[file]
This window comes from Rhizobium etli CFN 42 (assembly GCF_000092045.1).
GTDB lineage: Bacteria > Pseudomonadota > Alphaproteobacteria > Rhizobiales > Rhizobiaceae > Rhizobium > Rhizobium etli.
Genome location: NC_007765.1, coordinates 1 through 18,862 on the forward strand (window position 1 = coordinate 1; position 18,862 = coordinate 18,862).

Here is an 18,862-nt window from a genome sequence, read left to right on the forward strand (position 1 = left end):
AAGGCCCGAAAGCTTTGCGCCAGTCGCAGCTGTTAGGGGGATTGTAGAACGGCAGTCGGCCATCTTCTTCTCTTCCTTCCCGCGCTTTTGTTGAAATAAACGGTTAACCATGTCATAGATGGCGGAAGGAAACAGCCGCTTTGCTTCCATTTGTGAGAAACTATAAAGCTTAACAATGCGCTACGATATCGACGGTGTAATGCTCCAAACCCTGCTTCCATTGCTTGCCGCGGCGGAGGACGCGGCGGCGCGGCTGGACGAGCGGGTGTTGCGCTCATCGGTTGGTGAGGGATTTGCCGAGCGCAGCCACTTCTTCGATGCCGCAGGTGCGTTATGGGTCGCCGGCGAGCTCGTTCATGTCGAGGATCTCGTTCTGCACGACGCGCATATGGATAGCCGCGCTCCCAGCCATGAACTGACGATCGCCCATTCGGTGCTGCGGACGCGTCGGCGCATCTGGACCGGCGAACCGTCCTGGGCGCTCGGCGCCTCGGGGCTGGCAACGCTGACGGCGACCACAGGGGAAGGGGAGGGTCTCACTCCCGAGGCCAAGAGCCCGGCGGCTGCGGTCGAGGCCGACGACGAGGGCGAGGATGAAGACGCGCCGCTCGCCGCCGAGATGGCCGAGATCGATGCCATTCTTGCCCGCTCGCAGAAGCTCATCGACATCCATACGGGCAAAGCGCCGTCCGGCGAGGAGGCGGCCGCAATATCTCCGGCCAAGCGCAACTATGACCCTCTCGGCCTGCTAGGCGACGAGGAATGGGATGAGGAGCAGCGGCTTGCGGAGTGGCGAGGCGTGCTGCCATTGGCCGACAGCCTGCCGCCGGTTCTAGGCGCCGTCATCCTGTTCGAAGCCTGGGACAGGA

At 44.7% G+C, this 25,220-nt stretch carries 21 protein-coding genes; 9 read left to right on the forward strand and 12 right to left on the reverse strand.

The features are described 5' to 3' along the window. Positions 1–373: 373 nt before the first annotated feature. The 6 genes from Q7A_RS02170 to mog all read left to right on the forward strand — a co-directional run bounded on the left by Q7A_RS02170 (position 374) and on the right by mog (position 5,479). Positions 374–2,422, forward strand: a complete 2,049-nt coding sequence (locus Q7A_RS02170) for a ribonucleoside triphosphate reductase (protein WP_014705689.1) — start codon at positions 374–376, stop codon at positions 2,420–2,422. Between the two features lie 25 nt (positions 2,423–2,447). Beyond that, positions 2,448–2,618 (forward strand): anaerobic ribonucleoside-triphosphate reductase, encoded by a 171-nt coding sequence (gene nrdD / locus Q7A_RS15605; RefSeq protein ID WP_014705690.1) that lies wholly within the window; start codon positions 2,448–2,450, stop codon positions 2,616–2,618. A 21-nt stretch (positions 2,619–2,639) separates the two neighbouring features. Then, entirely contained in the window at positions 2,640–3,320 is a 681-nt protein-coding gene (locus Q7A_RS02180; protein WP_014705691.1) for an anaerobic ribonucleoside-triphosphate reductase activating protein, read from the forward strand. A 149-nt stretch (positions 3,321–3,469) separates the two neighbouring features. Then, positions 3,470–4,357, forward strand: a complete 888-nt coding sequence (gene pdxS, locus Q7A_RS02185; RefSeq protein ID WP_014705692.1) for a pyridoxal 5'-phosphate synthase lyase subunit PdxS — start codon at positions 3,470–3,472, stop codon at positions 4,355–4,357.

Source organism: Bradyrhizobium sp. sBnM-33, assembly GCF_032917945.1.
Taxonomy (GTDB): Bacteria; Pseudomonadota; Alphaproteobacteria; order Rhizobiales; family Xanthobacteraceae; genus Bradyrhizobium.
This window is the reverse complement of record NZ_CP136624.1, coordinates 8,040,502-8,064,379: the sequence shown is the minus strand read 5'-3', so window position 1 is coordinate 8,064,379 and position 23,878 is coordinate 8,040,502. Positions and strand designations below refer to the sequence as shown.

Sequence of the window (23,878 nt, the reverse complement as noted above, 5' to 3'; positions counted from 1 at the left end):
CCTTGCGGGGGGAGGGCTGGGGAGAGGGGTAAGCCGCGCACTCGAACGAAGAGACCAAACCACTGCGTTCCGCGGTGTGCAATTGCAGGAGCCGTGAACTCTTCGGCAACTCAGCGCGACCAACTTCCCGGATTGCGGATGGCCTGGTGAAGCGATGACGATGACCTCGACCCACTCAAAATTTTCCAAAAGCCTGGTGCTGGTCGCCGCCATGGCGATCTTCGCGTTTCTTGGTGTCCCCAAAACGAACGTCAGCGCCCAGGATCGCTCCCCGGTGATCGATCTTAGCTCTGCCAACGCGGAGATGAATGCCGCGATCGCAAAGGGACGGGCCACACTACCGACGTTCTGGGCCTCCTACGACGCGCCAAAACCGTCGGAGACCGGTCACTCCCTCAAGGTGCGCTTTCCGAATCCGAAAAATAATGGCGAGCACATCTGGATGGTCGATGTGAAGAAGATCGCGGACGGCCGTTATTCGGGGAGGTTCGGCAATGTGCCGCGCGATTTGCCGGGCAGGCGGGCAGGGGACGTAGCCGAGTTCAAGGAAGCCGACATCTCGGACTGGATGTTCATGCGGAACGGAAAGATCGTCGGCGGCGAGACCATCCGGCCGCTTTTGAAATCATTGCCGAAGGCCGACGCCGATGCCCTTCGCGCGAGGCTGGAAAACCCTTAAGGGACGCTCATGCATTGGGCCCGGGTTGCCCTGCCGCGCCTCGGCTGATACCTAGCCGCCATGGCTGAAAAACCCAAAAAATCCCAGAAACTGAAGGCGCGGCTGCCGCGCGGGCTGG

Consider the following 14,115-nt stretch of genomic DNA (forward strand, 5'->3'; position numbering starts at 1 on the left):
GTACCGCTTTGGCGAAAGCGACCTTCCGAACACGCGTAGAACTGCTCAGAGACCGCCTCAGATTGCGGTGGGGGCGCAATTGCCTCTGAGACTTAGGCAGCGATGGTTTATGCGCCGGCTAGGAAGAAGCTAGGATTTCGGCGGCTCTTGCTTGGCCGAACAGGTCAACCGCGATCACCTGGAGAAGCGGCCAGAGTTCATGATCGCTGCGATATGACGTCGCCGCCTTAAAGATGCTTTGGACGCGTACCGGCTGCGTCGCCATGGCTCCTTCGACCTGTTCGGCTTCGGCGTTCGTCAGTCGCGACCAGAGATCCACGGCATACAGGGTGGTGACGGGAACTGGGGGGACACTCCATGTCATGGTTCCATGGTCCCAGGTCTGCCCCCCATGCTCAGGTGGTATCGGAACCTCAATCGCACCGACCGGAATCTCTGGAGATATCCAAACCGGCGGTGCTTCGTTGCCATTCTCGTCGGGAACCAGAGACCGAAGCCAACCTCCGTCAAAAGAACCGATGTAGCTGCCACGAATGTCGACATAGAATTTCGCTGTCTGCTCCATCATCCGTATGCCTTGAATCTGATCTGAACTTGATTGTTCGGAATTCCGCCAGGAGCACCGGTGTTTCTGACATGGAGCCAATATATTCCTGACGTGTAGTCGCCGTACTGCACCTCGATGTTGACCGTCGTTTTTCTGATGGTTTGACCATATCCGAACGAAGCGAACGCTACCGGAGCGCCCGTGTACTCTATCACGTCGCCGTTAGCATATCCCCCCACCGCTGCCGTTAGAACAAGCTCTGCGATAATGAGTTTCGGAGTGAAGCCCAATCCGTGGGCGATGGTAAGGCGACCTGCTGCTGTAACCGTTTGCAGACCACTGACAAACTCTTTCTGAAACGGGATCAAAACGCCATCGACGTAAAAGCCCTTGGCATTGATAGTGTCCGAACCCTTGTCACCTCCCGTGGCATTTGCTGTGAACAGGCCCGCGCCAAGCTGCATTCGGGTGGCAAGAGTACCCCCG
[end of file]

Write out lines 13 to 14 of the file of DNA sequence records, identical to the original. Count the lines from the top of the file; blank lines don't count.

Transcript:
Consider the following 14,115-nt stretch of genomic DNA (forward strand, 5'->3'; position numbering starts at 1 on the left):
GTACCGCTTTGGCGAAAGCGACCTTCCGAACACGCGTAGAACTGCTCAGAGACCGCCTCAGATTGCGGTGGGGGCGCAATTGCCTCTGAGACTTAGGCAGCGATGGTTTATGCGCCGGCTAGGAAGAAGCTAGGATTTCGGCGGCTCTTGCTTGGCCGAACAGGTCAACCGCGATCACCTGGAGAAGCGGCCAGAGTTCATGATCGCTGCGATATGACGTCGCCGCCTTAAAGATGCTTTGGACGCGTACCGGCTGCGTCGCCATGGCTCCTTCGACCTGTTCGGCTTCGGCGTTCGTCAGTCGCGACCAGAGATCCACGGCATACAGGGTGGTGACGGGAACTGGGGGGACACTCCATGTCATGGTTCCATGGTCCCAGGTCTGCCCCCCATGCTCAGGTGGTATCGGAACCTCAATCGCACCGACCGGAATCTCTGGAGATATCCAAACCGGCGGTGCTTCGTTGCCATTCTCGTCGGGAACCAGAGACCGAAGCCAACCTCCGTCAAAAGAACCGATGTAGCTGCCACGAATGTCGACATAGAATTTCGCTGTCTGCTCCATCATCCGTATGCCTTGAATCTGATCTGAACTTGATTGTTCGGAATTCCGCCAGGAGCACCGGTGTTTCTGACATGGAGCCAATATATTCCTGACGTGTAGTCGCCGTACTGCACCTCGATGTTGACCGTCGTTTTTCTGATGGTTTGACCATATCCGAACGAAGCGAACGCTACCGGAGCGCCCGTGTACTCTATCACGTCGCCGTTAGCATATCCCCCCACCGCTGCCGTTAGAACAAGCTCTGCGATAATGAGTTTCGGAGTGAAGCCCAATCCGTGGGCGATGGTAAGGCGACCTGCTGCTGTAACCGTTTGCAGACCACTGACAAACTCTTTCTGAAACGGGATCAAAACGCCATCGACGTAAAAGCCCTTGGCATTGATAGTGTCCGAACCCTTGTCACCTCCCGTGGCATTTGCTGTGAACAGGCCCGCGCCAAGCTGCATTCGGGTGGCAAGAGTACCCCCG